framed by palm trees, have shrubs
around it, an irrigation system and even
posts that would make it easy to hang
banners to promote Island events.
Funding for the $5,625 sign would
come from the parks and recreation bud-
get and the city's Community Redevel-
opment Agency accounts. The money
was in last year's budget, but due to de-
lays in getting the project going, the ac-
tual work will take place in the current
fiscal year and, unfortunately, the funds
were not specifically earmarked for the
project but instead rolled into the catch-


all category of "reserves."
That non-rollover was the first prob-
lem.
Public Works Director Buddy Watts
said his conversations with Manatee
County utility officials indicated they
would put in the water meter north of
Cortez Road. If that happens, though,
the CRA money can't be used. Problem
two.
Commissioner Bill Arnold asked to
see the letter from Bridgeport Condo-
minium officials, owner of the property
where the sign is to be installed, stating
they had no problem with the sign.
Commissioner Berneitta Kays, who has
been spearheading the sign project, said
she had seen the letter but didn't have it
available right then. Problem three.
The matter was tabled until the final
glitches can be worked out.


Ordinance defining essential services excludes cell towers


By Pat Copeland
Islander Reporter
A draft ordinance that defines essential services is the
direct result of last year's cellular tower debate in Holmes
Beach.
Some residents were concerned that cellular towers
would be considered essential services, and as a result,
would be permitted in any zoning district.
The ordinance creates two definitions:
Essential services are public utility facilities related
to the water, sanitary sewer, storm drainage, solid waste,
telephone, cable television, gas and electrical systems
serving the city.
Essential services do not include buildings and struc-
tures intended primarily to house equipment, transfer sta-
tions, distribution stations and similar facilities intended


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to serve large areas and large numbers of customers. Nor
do they include buildings housing employees or public
safety facilities such as fire and/or police stations.
Essential service delivery systems are pipes, wiring,
fiber optics, poles, guys, hydrants, culverts, swales and
other similar delivery, transporting or collection infrastruc-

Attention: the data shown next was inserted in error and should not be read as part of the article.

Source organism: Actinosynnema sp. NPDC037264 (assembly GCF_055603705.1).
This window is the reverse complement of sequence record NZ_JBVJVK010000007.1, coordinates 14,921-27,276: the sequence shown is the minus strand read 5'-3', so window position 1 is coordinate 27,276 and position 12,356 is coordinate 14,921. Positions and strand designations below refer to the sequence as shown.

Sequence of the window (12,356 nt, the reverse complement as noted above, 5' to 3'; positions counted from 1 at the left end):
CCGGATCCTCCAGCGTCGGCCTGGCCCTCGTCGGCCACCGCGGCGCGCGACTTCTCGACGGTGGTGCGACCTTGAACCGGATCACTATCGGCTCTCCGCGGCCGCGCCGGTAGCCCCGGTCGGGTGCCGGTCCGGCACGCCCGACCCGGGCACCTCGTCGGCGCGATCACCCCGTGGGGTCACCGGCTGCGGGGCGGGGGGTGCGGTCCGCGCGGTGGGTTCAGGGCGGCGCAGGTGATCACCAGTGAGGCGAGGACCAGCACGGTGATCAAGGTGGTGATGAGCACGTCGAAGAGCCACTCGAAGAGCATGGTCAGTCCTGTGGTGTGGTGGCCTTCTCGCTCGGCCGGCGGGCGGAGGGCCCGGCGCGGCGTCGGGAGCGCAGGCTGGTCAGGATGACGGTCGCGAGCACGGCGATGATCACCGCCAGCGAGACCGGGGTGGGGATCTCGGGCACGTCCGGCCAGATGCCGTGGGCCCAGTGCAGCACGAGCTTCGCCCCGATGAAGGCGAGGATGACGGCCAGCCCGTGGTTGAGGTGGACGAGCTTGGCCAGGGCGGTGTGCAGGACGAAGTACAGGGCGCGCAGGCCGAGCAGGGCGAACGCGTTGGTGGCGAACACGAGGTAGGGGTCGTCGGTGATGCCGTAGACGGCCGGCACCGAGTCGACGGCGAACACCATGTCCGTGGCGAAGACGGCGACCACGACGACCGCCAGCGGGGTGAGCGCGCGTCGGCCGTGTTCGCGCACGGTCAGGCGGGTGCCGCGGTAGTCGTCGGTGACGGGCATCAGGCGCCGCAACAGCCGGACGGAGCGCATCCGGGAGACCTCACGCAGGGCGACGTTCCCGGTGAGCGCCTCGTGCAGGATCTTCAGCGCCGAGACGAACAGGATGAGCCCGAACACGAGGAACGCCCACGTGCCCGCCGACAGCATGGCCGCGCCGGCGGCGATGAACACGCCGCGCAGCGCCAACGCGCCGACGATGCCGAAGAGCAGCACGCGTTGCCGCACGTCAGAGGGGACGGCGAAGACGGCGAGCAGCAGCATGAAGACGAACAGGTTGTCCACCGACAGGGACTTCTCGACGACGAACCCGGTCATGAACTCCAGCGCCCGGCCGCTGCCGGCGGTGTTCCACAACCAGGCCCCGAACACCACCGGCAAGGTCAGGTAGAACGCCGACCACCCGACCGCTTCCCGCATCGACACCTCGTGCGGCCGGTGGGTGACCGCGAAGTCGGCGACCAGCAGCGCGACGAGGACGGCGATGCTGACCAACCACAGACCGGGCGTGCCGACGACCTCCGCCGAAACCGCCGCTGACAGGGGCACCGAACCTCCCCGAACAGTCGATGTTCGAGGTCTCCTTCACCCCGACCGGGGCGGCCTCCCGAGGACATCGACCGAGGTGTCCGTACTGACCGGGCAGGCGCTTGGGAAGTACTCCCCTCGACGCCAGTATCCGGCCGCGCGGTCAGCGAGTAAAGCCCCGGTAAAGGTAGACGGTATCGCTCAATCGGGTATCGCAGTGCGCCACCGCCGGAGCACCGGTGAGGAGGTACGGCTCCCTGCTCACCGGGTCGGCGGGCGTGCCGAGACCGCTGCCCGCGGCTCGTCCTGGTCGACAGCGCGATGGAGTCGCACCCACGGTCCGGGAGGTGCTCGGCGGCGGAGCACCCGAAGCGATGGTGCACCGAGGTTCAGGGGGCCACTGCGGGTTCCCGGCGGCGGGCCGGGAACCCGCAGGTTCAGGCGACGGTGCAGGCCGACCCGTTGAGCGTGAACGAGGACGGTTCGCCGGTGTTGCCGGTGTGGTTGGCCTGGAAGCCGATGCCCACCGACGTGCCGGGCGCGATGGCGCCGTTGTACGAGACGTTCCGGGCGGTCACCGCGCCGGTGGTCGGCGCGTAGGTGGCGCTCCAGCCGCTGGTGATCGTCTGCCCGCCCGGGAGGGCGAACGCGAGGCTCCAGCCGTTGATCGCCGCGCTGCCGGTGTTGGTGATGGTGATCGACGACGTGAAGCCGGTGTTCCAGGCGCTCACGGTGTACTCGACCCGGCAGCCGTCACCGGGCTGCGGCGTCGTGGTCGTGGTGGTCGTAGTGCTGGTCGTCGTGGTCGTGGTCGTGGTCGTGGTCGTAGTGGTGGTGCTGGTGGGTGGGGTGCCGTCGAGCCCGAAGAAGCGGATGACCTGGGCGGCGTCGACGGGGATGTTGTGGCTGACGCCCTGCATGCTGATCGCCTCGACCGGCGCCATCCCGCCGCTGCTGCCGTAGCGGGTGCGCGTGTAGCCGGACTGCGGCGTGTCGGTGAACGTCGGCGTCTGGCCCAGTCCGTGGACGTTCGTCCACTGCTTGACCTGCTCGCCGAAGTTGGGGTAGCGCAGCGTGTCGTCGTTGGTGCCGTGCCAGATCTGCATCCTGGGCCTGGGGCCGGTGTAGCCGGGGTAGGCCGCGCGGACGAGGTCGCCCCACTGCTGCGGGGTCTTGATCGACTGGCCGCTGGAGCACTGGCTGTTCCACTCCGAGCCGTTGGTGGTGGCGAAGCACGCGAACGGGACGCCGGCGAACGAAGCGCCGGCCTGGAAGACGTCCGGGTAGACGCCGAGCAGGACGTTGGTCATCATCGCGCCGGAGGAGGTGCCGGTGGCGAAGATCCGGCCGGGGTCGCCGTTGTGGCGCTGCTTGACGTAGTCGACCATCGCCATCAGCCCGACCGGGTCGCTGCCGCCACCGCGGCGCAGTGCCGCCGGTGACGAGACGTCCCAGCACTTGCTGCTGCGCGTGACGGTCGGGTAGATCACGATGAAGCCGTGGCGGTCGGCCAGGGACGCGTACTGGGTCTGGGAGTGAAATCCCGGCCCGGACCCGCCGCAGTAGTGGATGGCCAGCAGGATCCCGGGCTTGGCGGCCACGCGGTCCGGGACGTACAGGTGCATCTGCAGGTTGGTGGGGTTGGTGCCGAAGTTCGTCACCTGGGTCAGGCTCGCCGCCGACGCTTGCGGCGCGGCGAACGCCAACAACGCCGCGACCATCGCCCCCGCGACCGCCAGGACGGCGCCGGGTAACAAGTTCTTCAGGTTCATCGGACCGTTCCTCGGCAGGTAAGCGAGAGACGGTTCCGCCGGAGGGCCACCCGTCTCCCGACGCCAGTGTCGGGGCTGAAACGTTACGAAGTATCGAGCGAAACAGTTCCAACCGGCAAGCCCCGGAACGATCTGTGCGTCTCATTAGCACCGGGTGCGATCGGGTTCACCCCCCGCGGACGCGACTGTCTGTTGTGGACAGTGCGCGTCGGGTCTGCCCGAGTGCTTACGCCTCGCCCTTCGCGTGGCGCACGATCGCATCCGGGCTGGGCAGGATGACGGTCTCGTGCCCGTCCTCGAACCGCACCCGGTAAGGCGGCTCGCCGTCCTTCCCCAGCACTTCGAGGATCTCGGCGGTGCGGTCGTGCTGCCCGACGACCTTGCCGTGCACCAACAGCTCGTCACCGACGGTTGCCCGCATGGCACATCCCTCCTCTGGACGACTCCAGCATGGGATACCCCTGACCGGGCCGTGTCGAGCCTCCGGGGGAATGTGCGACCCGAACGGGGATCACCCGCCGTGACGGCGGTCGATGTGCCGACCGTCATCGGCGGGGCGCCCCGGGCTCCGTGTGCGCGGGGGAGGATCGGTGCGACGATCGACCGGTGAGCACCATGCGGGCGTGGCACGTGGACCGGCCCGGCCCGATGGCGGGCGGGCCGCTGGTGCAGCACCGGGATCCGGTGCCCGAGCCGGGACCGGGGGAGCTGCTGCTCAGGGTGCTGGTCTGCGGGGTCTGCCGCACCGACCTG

ture which are typically installed within public right of
way. They do not include lines and systems serving an
individual lot or buildable parcel.
The ordinance amends current zoning district regula-
tions, City Attorney James Dye said.
"The essence of the amendments is to allow certain
essential service delivery systems in all residential and
commercial zoning districts," Dye explained. "The
amendments eliminate the large capital-type projects,
which are not part of the delivery systems, from residen-


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in commercial and other districts where essential services
are currently located."
Commissioners said they plan to approve the ordi-
nance at the Sept. 28 meeting.


Police say be wary of
phone solicitors
Holmes Beach Police Chief Jay Romine issued a
warning last week to residents concerning phone solicitors
who say they are raising funds to aid police.
"We do no fundraising or soliciting over the phone,"
Romine stressed. "If you receive a call from a solicitor,
report it to the police department. If you have any ques-
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ment." The phone number is 708-5804.

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Announcements


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ARTarget show opens Friday
at League
The ARTarget 12 x 12 exhibit of the Anna Maria
Island Art League will open Friday, Nov. 5, at the
league's quarters, 5312 Holmes Blvd., Holmes Beach.
The opening reception will be from 5:30 to 8:30
p.m. Friday. The "cutting-edge art" exhibit runs
through Dec. 3. The "12 x 12" designation denotes
"small works."
ARTarget is described as an alternative art organi-
zation that is artist-run, nonprofit and member-sup-
ported. It is "dedicated to the exhibition of significant,
topical work that exhibits nonrepresented work of
emerging and established artists." Details may be ob-
tained at 778-2099.

Dance classes for
ages 3-90 to start Saturday
Baby Ballet to teen steps to Adult Swing will be
featured in Anna Maria Island Community Center
dance classes for ages 3 to 90, with registration at 9:30
a.m. Saturday, Nov. 6.
Darlene Friedrich will teach everything from tap,
jazz, ballet, ballroom, Latin and swing to clogging and
theatrical dance. She has been a model, choreographer
and professional dancer.
The classes will begin with Baby Ballet for 3- and
4-year-olds at 9:30 a.m. Tuesday, Nov. 9, and will con-
tinue on Tuesdays at the Center. Rhythm, movement,
basic ballet and tumbling will be taught for 45 to 60
minutes.
Youth and teen classes will include warm-up ex-
ercises, drills and dance combinations, plus jazz, tap